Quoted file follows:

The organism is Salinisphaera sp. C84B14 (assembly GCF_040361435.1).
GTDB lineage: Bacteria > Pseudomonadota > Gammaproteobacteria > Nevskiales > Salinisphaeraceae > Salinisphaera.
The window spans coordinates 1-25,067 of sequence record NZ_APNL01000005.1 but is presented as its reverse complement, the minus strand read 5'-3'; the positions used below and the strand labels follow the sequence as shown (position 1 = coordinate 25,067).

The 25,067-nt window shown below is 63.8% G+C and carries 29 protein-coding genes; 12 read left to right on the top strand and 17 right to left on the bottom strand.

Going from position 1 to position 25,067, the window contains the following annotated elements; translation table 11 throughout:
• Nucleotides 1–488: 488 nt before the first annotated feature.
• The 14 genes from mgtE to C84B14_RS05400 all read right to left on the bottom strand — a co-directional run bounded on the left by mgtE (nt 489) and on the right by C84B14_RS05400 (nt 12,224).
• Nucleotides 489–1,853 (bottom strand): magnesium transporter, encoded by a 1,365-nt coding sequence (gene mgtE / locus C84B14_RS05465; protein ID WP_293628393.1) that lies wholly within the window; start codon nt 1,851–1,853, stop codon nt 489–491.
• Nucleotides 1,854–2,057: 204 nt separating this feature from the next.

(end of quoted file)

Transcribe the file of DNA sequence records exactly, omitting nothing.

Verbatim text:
The organism is Salinisphaera sp. C84B14 (assembly GCF_040361435.1).
GTDB lineage: Bacteria > Pseudomonadota > Gammaproteobacteria > Nevskiales > Salinisphaeraceae > Salinisphaera.
The window spans coordinates 1-25,067 of sequence record NZ_APNL01000005.1 but is presented as its reverse complement, the minus strand read 5'-3'; the positions used below and the strand labels follow the sequence as shown (position 1 = coordinate 25,067).

The 25,067-nt window shown below is 63.8% G+C and carries 29 protein-coding genes; 12 read left to right on the top strand and 17 right to left on the bottom strand.

Going from position 1 to position 25,067, the window contains the following annotated elements; translation table 11 throughout:
• Nucleotides 1–488: 488 nt before the first annotated feature.
• The 14 genes from mgtE to C84B14_RS05400 all read right to left on the bottom strand — a co-directional run bounded on the left by mgtE (nt 489) and on the right by C84B14_RS05400 (nt 12,224).
• Nucleotides 489–1,853 (bottom strand): magnesium transporter, encoded by a 1,365-nt coding sequence (gene mgtE / locus C84B14_RS05465; protein ID WP_293628393.1) that lies wholly within the window; start codon nt 1,851–1,853, stop codon nt 489–491.
• Nucleotides 1,854–2,057: 204 nt separating this feature from the next.